Food chain bans straws and introduces refillable services


A London food and dining chain has become one of the first UK retailers to ban straws and introduce bamboo coffee cups.

Eco friendly Eat17 have replaced their plastic straws with paper alternatives and offer bamboo cups as an alternative to single use options.

 They are also encouraging customers to reduce plastic use by introducing refillable facilities for milk, detergent and even wine.

 The retailer has already introduced these measures in their Bishop Stortford store and has plans to do the same across other locations including new stores opening this year in Hammersmith and Leytonstone.

Refillable stations for laundry detergent, washing up liquid, wine, cereals, nuts and grains are now in the Bishop’s Stortford store, with refillable fresh organic milk due to launch in summer.

Customers can pick from Italian and French red, white and rose wines – paying out initially for the wine and a glass bottle, which can then be used for refills with each future purchase.

For other refillable items such as detergent and washing up liquid, customers can bring along a bottle from home to fill up and then pay by weight at the till point.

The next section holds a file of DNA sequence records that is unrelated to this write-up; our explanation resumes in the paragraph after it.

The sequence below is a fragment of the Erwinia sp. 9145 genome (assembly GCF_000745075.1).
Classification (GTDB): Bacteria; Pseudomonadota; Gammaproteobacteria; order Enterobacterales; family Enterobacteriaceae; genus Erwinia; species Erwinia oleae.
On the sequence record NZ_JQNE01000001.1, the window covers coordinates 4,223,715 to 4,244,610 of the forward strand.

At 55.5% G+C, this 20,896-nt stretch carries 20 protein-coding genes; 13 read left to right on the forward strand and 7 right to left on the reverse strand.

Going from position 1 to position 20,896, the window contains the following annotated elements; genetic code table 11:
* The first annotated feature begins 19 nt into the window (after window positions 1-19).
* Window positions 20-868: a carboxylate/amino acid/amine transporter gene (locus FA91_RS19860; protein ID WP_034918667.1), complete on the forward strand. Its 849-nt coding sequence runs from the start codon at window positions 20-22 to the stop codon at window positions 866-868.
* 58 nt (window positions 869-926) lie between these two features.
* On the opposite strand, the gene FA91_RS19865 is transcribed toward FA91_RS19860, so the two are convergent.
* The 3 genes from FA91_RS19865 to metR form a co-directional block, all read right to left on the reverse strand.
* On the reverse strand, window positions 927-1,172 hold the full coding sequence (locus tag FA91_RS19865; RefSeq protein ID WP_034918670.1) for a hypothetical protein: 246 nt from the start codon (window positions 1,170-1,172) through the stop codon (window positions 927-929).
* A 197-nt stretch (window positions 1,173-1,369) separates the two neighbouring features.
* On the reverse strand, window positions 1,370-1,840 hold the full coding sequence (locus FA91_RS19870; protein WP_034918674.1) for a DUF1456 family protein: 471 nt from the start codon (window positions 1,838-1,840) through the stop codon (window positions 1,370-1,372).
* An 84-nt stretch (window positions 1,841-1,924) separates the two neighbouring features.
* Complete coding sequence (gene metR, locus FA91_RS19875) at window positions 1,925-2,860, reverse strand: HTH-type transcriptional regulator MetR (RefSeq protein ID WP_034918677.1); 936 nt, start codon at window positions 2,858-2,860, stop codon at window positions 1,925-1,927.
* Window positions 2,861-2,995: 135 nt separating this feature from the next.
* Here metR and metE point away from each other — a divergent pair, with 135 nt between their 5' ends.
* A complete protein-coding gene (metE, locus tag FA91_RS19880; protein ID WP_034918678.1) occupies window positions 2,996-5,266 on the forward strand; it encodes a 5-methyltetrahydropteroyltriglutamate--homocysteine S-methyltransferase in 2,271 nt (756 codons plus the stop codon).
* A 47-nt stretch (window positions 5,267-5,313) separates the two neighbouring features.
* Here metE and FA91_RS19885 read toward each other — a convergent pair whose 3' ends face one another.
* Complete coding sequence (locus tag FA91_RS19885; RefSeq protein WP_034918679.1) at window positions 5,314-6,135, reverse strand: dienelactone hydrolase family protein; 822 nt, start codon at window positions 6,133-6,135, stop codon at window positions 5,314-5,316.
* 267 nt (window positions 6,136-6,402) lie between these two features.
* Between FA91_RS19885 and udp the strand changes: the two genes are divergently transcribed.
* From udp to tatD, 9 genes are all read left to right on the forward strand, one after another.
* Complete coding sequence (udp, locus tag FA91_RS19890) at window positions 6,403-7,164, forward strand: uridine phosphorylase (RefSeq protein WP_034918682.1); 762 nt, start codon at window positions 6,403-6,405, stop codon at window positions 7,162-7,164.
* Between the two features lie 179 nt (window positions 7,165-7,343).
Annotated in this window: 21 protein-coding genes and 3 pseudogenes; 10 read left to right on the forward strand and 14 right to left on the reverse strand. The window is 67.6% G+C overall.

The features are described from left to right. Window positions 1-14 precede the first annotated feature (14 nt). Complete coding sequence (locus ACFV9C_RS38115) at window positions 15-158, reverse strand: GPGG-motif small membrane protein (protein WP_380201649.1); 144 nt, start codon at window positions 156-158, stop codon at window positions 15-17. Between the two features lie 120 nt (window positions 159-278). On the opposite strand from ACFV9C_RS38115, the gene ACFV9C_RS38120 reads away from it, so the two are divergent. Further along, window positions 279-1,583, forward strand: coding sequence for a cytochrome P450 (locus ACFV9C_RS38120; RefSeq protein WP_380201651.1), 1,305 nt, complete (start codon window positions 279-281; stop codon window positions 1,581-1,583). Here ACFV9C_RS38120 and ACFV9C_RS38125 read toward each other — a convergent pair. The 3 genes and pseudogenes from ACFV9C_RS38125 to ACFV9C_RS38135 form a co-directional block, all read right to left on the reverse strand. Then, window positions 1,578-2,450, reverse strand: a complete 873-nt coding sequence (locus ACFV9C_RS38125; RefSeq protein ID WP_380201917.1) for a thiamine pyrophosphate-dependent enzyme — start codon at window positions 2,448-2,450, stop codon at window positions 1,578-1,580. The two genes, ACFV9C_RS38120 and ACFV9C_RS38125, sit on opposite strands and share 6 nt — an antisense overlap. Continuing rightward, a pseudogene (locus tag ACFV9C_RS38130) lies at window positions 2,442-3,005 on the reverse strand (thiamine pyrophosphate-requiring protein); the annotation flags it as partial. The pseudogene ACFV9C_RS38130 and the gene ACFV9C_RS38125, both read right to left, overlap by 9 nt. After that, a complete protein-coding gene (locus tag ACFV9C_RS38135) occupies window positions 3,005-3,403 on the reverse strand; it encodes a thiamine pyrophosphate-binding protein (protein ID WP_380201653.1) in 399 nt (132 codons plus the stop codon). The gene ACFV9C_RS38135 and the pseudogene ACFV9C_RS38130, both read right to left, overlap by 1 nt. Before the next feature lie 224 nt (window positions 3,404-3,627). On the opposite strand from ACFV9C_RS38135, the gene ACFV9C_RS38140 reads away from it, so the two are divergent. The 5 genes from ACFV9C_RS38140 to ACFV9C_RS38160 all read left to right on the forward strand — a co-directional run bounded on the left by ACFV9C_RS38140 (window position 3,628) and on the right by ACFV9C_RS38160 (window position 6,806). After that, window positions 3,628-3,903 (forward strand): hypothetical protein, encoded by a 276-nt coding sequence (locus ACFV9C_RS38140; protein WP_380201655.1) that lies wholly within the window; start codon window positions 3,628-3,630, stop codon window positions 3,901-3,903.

The food chain has also introduced plastic free bouquets in its Hackney in-store florist – Edie Rose. All bouquets are tied with string and delivered across the capital on a cargo bike to save fuel emissions.

Brand manager Saskia Parks said the plastic reduction measures were already proving popular with Eat17 customers.

 She said: “Our customers are definitely looking to be eco-friendly and are making efforts not to buy pre-packaged foods and use disposable items such as coffee cups.

“Our customers are happy to have the option to buy what they need without having to buy the plastic packaging as well.

 “We now have our sights set on expanding our refillable services to include other convenience products in the future such as milk which we are launching soon.

 “It’s fantastic to see these measures being so warmly welcomed by customers and by listening to their feedback we hope to find many more innovative ways to reduce plastic consumption and make a positive impact as a retailer.”